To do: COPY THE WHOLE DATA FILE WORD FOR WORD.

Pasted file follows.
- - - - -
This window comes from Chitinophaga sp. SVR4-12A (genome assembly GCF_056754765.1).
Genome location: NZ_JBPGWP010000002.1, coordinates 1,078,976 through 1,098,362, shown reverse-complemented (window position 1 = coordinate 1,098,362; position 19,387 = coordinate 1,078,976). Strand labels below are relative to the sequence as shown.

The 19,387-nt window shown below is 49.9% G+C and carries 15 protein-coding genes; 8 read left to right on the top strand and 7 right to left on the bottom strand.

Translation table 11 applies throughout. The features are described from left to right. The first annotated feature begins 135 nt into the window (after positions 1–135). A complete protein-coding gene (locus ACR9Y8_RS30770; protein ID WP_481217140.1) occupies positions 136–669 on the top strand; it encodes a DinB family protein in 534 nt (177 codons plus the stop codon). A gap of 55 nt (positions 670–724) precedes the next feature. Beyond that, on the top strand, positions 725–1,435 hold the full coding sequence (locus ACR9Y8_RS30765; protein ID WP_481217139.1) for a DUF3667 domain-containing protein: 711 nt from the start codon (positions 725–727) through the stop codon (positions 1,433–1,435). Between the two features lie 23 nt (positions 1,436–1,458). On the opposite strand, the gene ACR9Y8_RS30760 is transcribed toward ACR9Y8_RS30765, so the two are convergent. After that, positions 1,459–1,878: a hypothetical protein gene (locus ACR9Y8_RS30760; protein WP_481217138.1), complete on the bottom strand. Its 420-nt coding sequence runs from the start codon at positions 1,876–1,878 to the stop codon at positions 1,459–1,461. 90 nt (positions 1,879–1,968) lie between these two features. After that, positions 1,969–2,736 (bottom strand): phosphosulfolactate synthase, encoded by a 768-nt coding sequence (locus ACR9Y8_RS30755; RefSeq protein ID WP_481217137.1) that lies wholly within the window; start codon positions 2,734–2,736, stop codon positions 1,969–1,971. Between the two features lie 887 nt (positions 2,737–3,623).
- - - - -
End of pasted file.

This window comes from Chitinophaga sp. SVR4-12A (genome assembly GCF_056754765.1).
Genome location: NZ_JBPGWP010000002.1, coordinates 1,078,976 through 1,098,362, shown reverse-complemented (window position 1 = coordinate 1,098,362; position 19,387 = coordinate 1,078,976). Strand labels below are relative to the sequence as shown.

The 19,387-nt window shown below is 49.9% G+C and carries 15 protein-coding genes; 8 read left to right on the top strand and 7 right to left on the bottom strand.

Translation table 11 applies throughout. The features are described from left to right. The first annotated feature begins 135 nt into the window (after positions 1–135). A complete protein-coding gene (locus ACR9Y8_RS30770; protein ID WP_481217140.1) occupies positions 136–669 on the top strand; it encodes a DinB family protein in 534 nt (177 codons plus the stop codon). A gap of 55 nt (positions 670–724) precedes the next feature. Beyond that, on the top strand, positions 725–1,435 hold the full coding sequence (locus ACR9Y8_RS30765; protein ID WP_481217139.1) for a DUF3667 domain-containing protein: 711 nt from the start codon (positions 725–727) through the stop codon (positions 1,433–1,435). Between the two features lie 23 nt (positions 1,436–1,458). On the opposite strand, the gene ACR9Y8_RS30760 is transcribed toward ACR9Y8_RS30765, so the two are convergent. After that, positions 1,459–1,878: a hypothetical protein gene (locus ACR9Y8_RS30760; protein WP_481217138.1), complete on the bottom strand. Its 420-nt coding sequence runs from the start codon at positions 1,876–1,878 to the stop codon at positions 1,459–1,461. 90 nt (positions 1,879–1,968) lie between these two features. After that, positions 1,969–2,736 (bottom strand): phosphosulfolactate synthase, encoded by a 768-nt coding sequence (locus ACR9Y8_RS30755; RefSeq protein ID WP_481217137.1) that lies wholly within the window; start codon positions 2,734–2,736, stop codon positions 1,969–1,971. Between the two features lie 887 nt (positions 2,737–3,623).